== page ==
Mr. Stroll tries to raise an interesting argument. Not the one about signage. The one about mechanical devices in wilderness areas. But in doing so he seems to take a liberty or two with the wording of the Wilderness Act. In his 2004 article he wrote that "(T)he Act's prohibition, moreover, is not limited to the mechanical transport of humans. It forbids the mechanical transport of anything, and so devices like fishing reels, wheelbarrows, and game carts also may fall within the Act's ambit."
However, how much of a stretch is it to connect a fishing reel to the mechanical transport of anything, unless he's suggesting it's transporting fishing line? Beyond that, the act's language is quite clear that the prohibition is against mechanical transport of humans: there shall be no temporary road, no use of motor vehicles, motorized equipment or motorboats, no landing of aircraft, no other form of mechanical transport, and no structure or installation within any such area.
Why so much debate over retaining 2.7 percent of the Lower 48's land mass as wilderness as pure and pristine as possible? Shouldn't that be a gift not just to ourselves, but to future generations? What's the need, in light of all the other landscapes open to mountain bikes, to have wilderness areas thrown open to mountain bikes so their riders can travel farther, faster, and with a heavier footprint on the landscape than my two booted feet?
In his 2004 article, Mr. Stroll claims, in a footnote, that "(N)ot only does (a mountain bike) not dominate the landscape, but it also does not cause changes in the natural condition of land beyond those temporary surface marks left by a tire and, like shoeprints or hoofprints, washed away in the next rain or soon erased by wind."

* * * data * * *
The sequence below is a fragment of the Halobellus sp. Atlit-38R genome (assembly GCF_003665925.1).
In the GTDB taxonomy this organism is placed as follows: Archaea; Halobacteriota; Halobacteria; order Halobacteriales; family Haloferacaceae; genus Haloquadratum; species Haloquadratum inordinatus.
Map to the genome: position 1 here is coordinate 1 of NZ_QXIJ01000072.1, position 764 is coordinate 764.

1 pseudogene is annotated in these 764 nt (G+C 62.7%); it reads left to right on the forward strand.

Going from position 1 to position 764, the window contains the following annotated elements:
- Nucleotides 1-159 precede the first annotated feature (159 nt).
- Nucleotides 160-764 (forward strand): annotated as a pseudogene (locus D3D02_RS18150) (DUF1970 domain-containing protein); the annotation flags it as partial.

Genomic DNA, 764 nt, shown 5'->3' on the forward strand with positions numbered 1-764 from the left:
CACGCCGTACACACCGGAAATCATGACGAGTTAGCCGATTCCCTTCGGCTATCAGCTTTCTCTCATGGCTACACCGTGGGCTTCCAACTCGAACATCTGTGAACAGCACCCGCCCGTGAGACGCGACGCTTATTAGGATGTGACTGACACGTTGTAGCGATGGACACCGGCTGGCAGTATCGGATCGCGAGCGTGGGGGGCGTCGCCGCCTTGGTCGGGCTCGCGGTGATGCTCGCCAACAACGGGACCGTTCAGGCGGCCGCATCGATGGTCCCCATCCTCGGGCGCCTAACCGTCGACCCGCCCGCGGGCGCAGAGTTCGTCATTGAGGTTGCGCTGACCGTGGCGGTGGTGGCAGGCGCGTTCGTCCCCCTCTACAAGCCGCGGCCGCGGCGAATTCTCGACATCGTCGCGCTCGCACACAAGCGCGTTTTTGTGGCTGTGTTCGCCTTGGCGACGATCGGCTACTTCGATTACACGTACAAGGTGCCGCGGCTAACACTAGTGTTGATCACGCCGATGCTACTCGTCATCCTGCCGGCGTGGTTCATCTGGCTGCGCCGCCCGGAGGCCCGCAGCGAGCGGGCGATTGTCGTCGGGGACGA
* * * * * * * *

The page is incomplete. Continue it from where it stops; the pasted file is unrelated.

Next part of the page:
If that were only true. On the dual-use trails that I've hiked or run on the majority of bikers certainly dominate hikers by failing to yield and where their bikes create ever-widening bends where cyclists take wider and wider turns, their tires scraping off more and more layers of soil, and along some straightaways there are deep V-shaped grooves from tires. While International Mountain Bicycling Association officials maintain these trail problems can be addressed with proper trail construction, how would they propose to "properly construct" all the miles of backcountry wilderness that mountain bikes might reach?
Somewhat curiously, in his response to Mr. Stroll, Mr. Casimiro argues that "(T)he political problem with wilderness is its absolute nature."
But is that "absolute nature" a problem -- or rather a wonderful sanctum -- in today's increasingly developed world? To soften that absolute nature, Mr. Casimiro suggests that "we can and should define degrees of wilderness."
Haven't we already done that? There are hundreds of millions of acres, overall, managed by the U.S. Forest Service, the U.S. Bureau of Land Management, and the National Park Service, and within that vast landscape there are countless areas open to mountain bikes and even more mechanized toys. That number grows when you consider state and local parks and recreation areas. Only the most pristine acres ever earn official wilderness designation.
And there are more than a few long-distance trails for mountain bikers to enjoy: The 142-mile Kokopelli's Trail; the 100-mile-long White Rim in Canyonlands National Park; the 500+-mile-long Colorado Trail; the 300-mile-long John Wayne Pioneer Trail; the 280-mile Kettle Valley Rail Trail. And that's a good thing.
But we also should leave some landscapes to our two feet or our paddles. These places and their components are hallowed ground -- the deep forests, high alpine areas, raging rivers, seemingly featureless deserts -- in no small measure because of the overall lack of these protected areas.
The current ban against mountain bikes does not deprive bikers of that wilderness experience nor that environment. It just requires them to walk with the rest of us.